Mutual monitoring in a tradable water rights system: A case study of Zhangye City in Northwest China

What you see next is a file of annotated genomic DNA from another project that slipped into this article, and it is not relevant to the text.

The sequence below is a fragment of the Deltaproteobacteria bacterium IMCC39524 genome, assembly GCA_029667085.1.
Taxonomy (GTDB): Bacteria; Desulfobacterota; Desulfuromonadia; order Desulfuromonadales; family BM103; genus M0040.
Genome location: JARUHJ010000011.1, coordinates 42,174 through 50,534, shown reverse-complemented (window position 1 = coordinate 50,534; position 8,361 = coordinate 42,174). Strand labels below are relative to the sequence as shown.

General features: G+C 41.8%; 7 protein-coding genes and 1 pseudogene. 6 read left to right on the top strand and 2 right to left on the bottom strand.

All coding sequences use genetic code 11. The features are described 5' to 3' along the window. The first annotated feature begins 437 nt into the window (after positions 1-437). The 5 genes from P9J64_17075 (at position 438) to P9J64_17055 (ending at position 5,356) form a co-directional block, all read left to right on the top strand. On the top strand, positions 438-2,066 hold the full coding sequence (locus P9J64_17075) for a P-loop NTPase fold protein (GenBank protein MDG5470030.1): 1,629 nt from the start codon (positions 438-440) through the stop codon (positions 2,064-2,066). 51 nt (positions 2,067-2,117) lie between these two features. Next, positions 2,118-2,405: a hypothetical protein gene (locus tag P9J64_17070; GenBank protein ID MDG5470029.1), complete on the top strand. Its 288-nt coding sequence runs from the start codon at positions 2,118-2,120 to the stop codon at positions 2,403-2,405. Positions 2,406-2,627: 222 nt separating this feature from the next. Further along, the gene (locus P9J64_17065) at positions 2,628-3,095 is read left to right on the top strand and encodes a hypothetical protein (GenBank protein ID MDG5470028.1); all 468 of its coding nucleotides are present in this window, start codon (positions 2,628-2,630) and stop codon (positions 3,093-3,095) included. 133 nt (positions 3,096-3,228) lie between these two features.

Tradable water right systems are becoming important ways to achieve distributive efficiency in water resources. In 2002, China's Ministry of Water Resources initiated a pilot project in Zhangye City in Northwest China. The project was designed to establish a new water use rights system with tradable water quotas with the hope of reallocating water resources more efficiently through market-based instruments. However, the tradable water right system is not well enforced. Based on both primary and secondary data, we find that mutual monitoring can improve the effectiveness of a water allocation and trading program. For both surface water and groundwater irrigation systems, the conditions needed to stimulate mutual monitoring include: (1) a hierarchical management system; (2) well defined water rights or quotas; (3) control of total water quotas and water sources by the upper hierarchy; and (4) an approximate balance between the water supply or pumping capacity and the water quota. We describe also the institutional requirements for stimulating mutual monitoring.
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